New Father Brogging, #003

Mythical wife and I are currently staying overnight at the NICU right now.  No, nothing is wrong with mythical baby, this is just a mandatory pre-requisite that parents of NICU babies are required to do at this hospital before babies are allowed to go home.  So ultimately, this is very much a good thing, and one of the last bullet points we have to check off before our baby is actually going to be coming home.

When my daughter was first admitted into the NICU, one of the more frustrating things was that we couldn’t get anything remotely close to a concrete timeline of how long to expect her to be here; after all, every single baby is different, and I can’t blame anyone for not wanting to give false hopes or expectations to anxious parents, but it didn’t change the fact that we had no real ideas of how long she was going to be in the NICU, instead of at home, giving mythical wife and I a semblance of actually beginning to feel like real parents.

At one point, we were told 10-14 days for a baby as premature as ours was, and then another doctor came along and said that she might possibly be here as long as she was early, which for us was a little over five weeks.  During one of the daily visits, one nurse predicted “maybe one to three more weeks,” leaving me feeling drained and dejected.

But it doesn’t matter anymore, because after 16 days, our baby is on the cusp of heading home, with our household becoming complete, and my family all existing under the same roof.  At this point, it’s almost feeling like a dream is coming true, because the sense of time during these last few weeks was definitely distorted, and especially with the way the world has become so warped and weird due to the whole coronavirus thing going on, literally changing the way America is running currently.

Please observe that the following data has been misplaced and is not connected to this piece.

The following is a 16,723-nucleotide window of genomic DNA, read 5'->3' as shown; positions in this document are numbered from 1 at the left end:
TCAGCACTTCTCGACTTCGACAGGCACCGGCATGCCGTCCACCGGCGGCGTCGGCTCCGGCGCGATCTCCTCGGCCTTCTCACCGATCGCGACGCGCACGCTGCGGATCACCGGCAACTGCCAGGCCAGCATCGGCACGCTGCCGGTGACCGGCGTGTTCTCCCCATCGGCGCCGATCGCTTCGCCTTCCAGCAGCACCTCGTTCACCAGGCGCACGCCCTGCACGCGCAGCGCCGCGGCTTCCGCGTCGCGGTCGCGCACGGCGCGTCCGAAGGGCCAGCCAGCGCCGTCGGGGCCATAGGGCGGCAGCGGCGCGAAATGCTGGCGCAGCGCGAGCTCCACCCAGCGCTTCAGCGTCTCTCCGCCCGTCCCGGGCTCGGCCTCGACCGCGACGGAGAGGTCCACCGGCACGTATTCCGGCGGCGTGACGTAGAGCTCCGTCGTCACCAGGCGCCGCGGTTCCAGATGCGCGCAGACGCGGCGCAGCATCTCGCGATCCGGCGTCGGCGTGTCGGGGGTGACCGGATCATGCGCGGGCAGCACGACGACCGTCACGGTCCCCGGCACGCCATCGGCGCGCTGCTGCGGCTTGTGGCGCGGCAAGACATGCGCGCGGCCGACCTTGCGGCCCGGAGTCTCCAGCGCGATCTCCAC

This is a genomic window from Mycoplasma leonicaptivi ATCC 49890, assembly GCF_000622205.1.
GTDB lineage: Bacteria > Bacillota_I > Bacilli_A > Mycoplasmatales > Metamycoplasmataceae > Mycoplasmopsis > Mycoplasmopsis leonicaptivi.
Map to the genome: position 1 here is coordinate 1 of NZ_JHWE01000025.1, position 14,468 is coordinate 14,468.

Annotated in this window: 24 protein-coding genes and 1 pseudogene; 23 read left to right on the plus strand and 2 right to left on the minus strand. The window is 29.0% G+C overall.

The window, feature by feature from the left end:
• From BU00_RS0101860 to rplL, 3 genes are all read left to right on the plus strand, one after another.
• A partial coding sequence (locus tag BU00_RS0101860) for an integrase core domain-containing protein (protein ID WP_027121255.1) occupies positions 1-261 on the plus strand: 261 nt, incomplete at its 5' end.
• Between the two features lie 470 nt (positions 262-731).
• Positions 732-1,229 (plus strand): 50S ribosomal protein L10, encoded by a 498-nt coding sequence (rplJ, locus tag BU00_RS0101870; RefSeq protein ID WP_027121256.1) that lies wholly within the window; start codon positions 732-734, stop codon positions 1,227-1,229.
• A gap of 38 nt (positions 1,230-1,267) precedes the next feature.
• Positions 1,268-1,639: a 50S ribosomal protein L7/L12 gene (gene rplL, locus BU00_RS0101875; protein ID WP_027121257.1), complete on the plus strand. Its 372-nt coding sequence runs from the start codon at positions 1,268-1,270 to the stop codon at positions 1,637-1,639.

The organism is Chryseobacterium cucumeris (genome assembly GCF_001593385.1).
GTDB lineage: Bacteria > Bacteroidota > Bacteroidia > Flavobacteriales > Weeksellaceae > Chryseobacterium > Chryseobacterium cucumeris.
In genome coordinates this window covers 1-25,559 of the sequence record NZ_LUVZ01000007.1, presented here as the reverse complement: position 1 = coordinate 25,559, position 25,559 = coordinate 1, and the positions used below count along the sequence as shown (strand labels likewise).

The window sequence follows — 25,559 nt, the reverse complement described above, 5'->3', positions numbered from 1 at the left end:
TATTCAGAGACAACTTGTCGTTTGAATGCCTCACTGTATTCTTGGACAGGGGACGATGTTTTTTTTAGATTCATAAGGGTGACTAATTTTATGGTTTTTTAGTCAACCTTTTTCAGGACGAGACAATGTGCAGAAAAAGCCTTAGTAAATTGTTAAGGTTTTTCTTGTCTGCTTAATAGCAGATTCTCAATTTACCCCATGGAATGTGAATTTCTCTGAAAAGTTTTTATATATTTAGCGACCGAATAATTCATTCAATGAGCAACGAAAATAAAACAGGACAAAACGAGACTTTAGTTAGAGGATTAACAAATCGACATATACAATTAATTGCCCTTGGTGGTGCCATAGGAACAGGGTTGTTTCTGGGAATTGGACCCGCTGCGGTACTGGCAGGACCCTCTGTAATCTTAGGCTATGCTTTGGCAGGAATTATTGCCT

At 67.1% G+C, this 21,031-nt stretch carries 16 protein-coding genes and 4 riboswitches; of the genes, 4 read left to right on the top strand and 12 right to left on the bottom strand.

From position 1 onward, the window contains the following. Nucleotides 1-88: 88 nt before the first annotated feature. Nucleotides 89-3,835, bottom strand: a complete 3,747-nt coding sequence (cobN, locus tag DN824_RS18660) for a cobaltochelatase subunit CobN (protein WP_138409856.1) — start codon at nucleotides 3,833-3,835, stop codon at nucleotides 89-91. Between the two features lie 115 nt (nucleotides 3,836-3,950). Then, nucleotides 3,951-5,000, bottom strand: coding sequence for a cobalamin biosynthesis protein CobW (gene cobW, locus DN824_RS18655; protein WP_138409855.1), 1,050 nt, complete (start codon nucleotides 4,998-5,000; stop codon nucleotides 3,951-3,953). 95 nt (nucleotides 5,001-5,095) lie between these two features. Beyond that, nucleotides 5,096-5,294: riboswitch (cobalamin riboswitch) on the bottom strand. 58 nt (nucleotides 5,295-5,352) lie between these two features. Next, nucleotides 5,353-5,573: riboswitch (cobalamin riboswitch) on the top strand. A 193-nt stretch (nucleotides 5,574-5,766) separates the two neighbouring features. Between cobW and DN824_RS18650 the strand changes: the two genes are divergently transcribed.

It’s past 1:00AM at the time I’m writing this, and although I am a little tired, I can’t help but feel this compulsion to be staying awake so I can write all of this, not to mention I’m paranoid as hell with the fact that the safety net of having nurse supervision has taken a step back, and that we’re a day away from having none of them at all, once we’re home with our baby.

Every single noise and stir that my daughter makes has my head quickly looking over her to make sure that everything is okay.  I know there are weeks and months of sleepless nights awaiting me, so it seems silly that I’m voluntarily forfeiting sleep now, just so I can sit here and write in near darkness, but I’m already becoming a parent in the sense that I want to make sure that my kid is safe, even if it means losing some sleep over it.

I think what’s really driving me to stay up and watch my kid is that when the day is over, I want to put in some sort of writing that my one of my only real genuine wants in this world is that I just simply want to be a good dad to my kid and a husband to my wife.  Not a tremendous amount of other things really hold much candles to these wants, and it’s not to say I don’t have superficial crap I want or ambitions for myself, but I think if I can accomplish being a good dad and a husband on a regular basis, then everything else should theoretically take care of themselves.